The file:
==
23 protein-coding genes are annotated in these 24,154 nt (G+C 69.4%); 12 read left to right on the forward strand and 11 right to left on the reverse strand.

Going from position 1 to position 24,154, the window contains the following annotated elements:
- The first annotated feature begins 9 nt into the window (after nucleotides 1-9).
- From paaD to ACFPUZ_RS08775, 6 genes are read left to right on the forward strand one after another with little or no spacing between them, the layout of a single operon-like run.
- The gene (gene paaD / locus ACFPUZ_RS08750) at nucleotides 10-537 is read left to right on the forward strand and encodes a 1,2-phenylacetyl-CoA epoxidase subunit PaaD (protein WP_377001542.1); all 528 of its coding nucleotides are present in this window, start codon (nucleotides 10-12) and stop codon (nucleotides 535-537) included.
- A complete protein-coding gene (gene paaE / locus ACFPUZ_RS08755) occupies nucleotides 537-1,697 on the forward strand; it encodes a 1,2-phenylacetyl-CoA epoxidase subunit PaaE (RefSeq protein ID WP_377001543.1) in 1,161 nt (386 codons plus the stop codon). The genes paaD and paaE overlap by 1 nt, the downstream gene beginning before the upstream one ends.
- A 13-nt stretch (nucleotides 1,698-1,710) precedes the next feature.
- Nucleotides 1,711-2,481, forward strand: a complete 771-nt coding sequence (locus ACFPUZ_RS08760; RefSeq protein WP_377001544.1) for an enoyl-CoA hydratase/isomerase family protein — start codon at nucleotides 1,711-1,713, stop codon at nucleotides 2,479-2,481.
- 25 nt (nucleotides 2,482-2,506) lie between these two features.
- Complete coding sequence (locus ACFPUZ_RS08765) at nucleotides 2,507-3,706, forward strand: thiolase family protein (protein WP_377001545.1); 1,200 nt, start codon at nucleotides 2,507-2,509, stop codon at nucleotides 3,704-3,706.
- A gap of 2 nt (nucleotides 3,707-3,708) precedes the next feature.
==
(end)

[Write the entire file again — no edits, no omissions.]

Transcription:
23 protein-coding genes are annotated in these 24,154 nt (G+C 69.4%); 12 read left to right on the forward strand and 11 right to left on the reverse strand.

Going from position 1 to position 24,154, the window contains the following annotated elements:
- The first annotated feature begins 9 nt into the window (after nucleotides 1-9).
- From paaD to ACFPUZ_RS08775, 6 genes are read left to right on the forward strand one after another with little or no spacing between them, the layout of a single operon-like run.
- The gene (gene paaD / locus ACFPUZ_RS08750) at nucleotides 10-537 is read left to right on the forward strand and encodes a 1,2-phenylacetyl-CoA epoxidase subunit PaaD (protein WP_377001542.1); all 528 of its coding nucleotides are present in this window, start codon (nucleotides 10-12) and stop codon (nucleotides 535-537) included.
- A complete protein-coding gene (gene paaE / locus ACFPUZ_RS08755) occupies nucleotides 537-1,697 on the forward strand; it encodes a 1,2-phenylacetyl-CoA epoxidase subunit PaaE (RefSeq protein ID WP_377001543.1) in 1,161 nt (386 codons plus the stop codon). The genes paaD and paaE overlap by 1 nt, the downstream gene beginning before the upstream one ends.
- A 13-nt stretch (nucleotides 1,698-1,710) precedes the next feature.
- Nucleotides 1,711-2,481, forward strand: a complete 771-nt coding sequence (locus ACFPUZ_RS08760; RefSeq protein WP_377001544.1) for an enoyl-CoA hydratase/isomerase family protein — start codon at nucleotides 1,711-1,713, stop codon at nucleotides 2,479-2,481.
- 25 nt (nucleotides 2,482-2,506) lie between these two features.
- Complete coding sequence (locus ACFPUZ_RS08765) at nucleotides 2,507-3,706, forward strand: thiolase family protein (protein WP_377001545.1); 1,200 nt, start codon at nucleotides 2,507-2,509, stop codon at nucleotides 3,704-3,706.
- A gap of 2 nt (nucleotides 3,707-3,708) precedes the next feature.